Key legal decision behind efforts to change Florida's comp systemReprints
Two 2016 Florida Supreme Court cases are the main drivers of workers compensation reform proposals in the state.
In Marvin Castellanos v. Next Door Co. et al., the Florida Supreme Court ruled 5-2 that Florida’s mandatory attorney fee schedule was unconstitutional.
Marvin Castellanos was injured while employed by Miami-based Next Door Co. Through the assistance of an attorney, Mr. Castellanos received workers comp benefits. However, because Florida law limits a claimant’s ability to recover attorney fees to a sliding scale based on the amount of workers comp benefits obtained, the fee awarded to Mr. Castellanos’ attorney amounted to only $1.53 per hour for 107.2 hours of work, according to court documents.
The state Supreme Court decided that the attorney fee provision violated due process under state and federal law and impeded an injured worker’s ability to gain legal representation.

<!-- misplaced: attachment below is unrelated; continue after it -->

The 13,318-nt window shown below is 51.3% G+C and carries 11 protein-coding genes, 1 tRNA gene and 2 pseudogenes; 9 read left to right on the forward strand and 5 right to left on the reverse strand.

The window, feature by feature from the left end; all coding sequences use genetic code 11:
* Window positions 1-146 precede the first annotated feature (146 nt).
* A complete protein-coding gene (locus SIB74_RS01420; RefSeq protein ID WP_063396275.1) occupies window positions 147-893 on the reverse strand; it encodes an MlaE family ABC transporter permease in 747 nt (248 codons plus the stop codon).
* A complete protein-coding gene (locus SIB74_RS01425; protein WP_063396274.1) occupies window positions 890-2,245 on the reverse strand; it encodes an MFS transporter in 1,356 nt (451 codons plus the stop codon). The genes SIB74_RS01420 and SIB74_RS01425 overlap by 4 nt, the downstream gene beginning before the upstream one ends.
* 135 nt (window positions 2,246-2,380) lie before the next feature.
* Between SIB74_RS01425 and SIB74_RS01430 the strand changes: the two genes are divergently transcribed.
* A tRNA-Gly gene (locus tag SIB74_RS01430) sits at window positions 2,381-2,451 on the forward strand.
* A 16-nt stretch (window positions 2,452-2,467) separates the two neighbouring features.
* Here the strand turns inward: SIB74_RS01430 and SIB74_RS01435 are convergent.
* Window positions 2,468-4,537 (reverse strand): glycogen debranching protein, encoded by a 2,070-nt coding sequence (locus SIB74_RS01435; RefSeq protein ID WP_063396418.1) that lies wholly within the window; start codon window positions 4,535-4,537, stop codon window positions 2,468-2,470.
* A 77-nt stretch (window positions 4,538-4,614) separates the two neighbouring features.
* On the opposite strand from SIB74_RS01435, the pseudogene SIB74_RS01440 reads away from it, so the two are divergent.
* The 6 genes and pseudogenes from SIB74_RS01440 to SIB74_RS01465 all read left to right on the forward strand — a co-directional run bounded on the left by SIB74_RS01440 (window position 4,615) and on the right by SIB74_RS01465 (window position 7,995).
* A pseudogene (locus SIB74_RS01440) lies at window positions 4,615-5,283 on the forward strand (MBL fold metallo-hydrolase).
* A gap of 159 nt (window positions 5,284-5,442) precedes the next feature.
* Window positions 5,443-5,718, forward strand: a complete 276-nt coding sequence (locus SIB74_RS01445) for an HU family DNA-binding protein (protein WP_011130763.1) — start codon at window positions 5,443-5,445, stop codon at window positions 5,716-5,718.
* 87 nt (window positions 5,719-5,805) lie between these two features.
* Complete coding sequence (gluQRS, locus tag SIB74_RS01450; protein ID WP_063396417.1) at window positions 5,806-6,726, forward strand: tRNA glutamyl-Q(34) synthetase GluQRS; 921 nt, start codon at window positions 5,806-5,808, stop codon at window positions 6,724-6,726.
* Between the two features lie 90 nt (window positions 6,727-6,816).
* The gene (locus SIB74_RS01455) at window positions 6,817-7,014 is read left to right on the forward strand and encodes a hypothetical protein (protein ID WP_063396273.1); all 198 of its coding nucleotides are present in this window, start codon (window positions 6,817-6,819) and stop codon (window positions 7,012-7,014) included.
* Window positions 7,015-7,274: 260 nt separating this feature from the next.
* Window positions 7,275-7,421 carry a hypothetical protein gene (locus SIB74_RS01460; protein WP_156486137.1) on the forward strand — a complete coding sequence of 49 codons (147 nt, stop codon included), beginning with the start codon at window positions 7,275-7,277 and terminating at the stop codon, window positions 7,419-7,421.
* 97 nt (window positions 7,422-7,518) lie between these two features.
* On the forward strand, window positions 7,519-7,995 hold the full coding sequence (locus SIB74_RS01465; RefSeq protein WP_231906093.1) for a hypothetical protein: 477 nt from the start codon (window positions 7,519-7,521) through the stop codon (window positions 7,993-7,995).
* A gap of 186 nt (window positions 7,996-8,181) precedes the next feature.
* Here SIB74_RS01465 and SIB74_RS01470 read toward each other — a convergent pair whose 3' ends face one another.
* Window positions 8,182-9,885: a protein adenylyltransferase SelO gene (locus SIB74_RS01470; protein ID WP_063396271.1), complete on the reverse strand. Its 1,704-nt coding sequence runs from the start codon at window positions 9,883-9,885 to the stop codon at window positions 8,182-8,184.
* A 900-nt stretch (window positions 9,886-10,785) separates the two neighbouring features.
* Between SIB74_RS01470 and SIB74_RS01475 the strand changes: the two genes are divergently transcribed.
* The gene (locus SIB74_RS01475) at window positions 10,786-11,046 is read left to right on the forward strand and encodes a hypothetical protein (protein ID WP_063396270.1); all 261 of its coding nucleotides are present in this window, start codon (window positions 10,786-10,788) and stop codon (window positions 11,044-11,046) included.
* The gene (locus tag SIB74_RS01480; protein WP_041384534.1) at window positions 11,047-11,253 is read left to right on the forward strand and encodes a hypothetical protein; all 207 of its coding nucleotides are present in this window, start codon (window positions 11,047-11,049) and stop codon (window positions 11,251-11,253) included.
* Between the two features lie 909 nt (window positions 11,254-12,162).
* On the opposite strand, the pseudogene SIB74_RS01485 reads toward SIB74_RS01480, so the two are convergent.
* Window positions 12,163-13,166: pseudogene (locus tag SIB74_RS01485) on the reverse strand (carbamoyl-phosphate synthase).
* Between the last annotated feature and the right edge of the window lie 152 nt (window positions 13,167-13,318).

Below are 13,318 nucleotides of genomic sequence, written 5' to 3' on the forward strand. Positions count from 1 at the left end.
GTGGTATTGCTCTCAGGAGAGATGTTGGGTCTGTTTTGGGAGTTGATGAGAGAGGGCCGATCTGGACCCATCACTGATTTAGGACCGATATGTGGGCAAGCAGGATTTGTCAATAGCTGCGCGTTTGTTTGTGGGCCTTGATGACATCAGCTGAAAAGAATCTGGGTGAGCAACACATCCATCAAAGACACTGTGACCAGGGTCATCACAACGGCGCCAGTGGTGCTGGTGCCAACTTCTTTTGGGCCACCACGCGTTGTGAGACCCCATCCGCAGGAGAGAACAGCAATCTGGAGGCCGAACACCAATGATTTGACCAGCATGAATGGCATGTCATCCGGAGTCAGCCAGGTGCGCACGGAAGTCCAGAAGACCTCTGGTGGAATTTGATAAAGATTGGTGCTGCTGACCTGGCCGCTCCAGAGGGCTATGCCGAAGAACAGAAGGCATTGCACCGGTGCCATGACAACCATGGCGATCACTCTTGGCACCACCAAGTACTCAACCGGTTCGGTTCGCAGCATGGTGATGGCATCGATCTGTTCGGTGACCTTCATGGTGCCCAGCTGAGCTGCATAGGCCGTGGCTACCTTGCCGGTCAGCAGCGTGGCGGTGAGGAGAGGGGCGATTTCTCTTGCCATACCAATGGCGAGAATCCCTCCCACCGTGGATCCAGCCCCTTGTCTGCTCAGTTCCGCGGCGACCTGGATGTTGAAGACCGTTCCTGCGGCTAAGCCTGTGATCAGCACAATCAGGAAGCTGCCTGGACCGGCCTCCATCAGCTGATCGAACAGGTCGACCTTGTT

In Bradley Westphal v. City of St. Petersburg, the Florida Supreme Court ruled that the state’s 104-week cap on temporary total disability benefits was unconstitutional.
The case was based on Bradley Westphal, who was a firefighter and paramedic for the city of St. Petersburg, Florida. In 2009, Mr. Westphal suffered back and knee injuries while fighting a fire.
Mr. Westphal was denied permanent total disability benefits when the 104-week cap on TTD benefits ended because his condition had not reached maximum medical improvement, according to court documents. Therefore, Mr. Westphal was left without comp benefits for a period of time.
The Florida Supreme Court ruled that the 104-week TTD time limit was unconstitutional because the “statute deprives a severely injured worker of disability benefits at a critical time,” according to court documents.